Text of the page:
We were by now seated in the dining room. Marjorie had demanded that we all head in there almost the very moment Malcolm had brought me my drink so I hadn't even had a chance to take a swig of gin in the hope it might take the edge off things a bit, but at least Gideon was now back on the scene.
Once seated Marjorie had placed a pre-loaded plate of Sunday lunch in front of each of us, something that I found a little intimidating as mine contained far more than I could comfortably eat at one sitting. The only thing over which the diner had any portion control was the gravy, which sat in splendid isolation in an ornate gravy boat in the very centre of the vast table, just out of everyone's reach.
"Not particularly," replied Marjorie taking her seat. Before picking up her knife and fork she placed her hands, palms together and fingers lightly touching, just above her plate. For a moment I thought she was going to say grace and wondered if I should bow my head, but instead she glared into the middle distance and simply said "eat". Neither Malcolm nor Gideon seemed to think this was odd and simply chowed down. I, somewhat gratefully, did the same as at least it meant that any attempts at conversation could, for the time being at least, be abandoned. I felt very much as rats must when they are put into mazes by people in white coats. However hard I tried I couldn't find any subject on which Marjorie and I could have a normal discourse. Every possible conversational route led to a dead end.
"This is delicious," I said, having shovelled down a few mouthfuls of the enormous mountain of food in front of me. It wasn't. It looked and tasted like a pub roast meal, the kind where you can only tell what the meat is based on whether you are served apple, mint, or horseradish sauce. I assumed that the slab of grey protein on my plate was probably beef as it was accompanied by a square of barely cooked batter that I could only assume was meant to be Yorkshire pudding. There was no horseradish.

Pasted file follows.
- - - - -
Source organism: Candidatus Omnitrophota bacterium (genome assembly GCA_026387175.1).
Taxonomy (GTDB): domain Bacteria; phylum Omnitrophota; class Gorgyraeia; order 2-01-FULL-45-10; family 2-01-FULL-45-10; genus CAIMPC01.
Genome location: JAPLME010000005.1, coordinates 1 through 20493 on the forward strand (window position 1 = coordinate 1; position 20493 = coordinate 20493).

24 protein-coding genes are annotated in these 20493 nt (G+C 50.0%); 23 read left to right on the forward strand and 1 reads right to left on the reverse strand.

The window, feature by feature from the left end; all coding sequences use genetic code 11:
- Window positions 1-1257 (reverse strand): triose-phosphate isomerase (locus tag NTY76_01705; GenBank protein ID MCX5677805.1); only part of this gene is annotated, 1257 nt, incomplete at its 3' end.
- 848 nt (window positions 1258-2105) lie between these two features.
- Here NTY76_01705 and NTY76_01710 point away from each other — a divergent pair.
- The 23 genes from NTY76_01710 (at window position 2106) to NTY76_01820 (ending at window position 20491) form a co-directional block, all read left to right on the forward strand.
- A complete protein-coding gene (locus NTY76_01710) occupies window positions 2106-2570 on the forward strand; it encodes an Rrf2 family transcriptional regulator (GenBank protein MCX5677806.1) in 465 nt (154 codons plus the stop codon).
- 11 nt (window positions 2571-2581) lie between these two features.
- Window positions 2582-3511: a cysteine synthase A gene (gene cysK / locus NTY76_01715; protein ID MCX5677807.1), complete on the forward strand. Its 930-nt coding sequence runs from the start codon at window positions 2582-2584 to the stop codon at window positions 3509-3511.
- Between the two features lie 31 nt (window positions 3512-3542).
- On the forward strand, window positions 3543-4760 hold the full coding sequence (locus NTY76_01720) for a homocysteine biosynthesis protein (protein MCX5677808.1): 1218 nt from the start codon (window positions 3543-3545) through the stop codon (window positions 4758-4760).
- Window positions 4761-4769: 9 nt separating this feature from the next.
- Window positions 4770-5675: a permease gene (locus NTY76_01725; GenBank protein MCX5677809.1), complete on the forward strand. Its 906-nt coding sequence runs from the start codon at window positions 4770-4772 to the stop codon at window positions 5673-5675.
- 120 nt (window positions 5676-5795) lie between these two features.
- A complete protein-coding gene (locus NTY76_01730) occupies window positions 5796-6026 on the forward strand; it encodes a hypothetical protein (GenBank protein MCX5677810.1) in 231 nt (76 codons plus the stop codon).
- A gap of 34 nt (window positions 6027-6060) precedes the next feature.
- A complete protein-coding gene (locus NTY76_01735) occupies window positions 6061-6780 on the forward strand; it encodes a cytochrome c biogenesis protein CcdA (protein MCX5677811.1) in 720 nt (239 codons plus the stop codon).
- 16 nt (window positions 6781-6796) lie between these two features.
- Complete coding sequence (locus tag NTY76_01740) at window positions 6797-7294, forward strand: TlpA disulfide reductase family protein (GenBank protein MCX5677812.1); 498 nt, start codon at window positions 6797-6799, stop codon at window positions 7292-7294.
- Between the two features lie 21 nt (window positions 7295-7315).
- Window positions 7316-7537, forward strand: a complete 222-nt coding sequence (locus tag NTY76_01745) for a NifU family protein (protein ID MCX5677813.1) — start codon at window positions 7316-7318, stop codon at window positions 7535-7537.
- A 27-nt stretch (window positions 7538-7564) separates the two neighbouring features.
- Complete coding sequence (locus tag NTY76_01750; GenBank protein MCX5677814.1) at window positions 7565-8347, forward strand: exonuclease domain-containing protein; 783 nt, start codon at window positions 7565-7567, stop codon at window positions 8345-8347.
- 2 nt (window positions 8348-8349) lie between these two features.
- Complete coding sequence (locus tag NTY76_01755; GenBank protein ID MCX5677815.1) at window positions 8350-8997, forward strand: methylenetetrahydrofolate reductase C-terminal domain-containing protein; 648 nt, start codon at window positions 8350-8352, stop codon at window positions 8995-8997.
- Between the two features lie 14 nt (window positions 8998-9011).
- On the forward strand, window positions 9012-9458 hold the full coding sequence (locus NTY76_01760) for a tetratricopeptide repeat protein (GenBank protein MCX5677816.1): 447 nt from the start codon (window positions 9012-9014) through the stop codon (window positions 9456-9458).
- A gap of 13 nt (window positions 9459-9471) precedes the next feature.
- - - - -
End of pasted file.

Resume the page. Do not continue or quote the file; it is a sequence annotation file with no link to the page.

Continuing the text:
"I'd like some mustard." Malcolm announced getting up from the table, "Anyone else want mustard?"
"You and your mustard," hissed Marjorie, "why you have to slather good food with that muck I don't know. I spend hours slaving in the kitchen and then you go and cover everything with mustard." I had been about to say that I would also like some mustard but Marjorie's antipathy towards it indicated to me that it would be politic to go without.
"Oh Mum, let him eat what he wants, he's the one abusing his taste buds." Gideon smiled broadly at his mother as he spoke and I saw her soften under his gaze. She clearly adored him. Upon our arrival Marjorie had hugged Gideon to her and made a grimace that implied his arrival might offer some blessed relief from the awfulness of her existence. She had refused to meet my eye. She had, rather, looked me up and down while adjusting her cardigan, a neat little affair in navy blue with gold buttons and a vaguely military epaulette on each shoulder. She had then extended her hand such a very small way that I practically fell over the threshold in an attempt to get close enough to grasp the very end of her fingers in a limp handshake. I now looked back on that experience as something of a highlight, so difficult had been everything since then.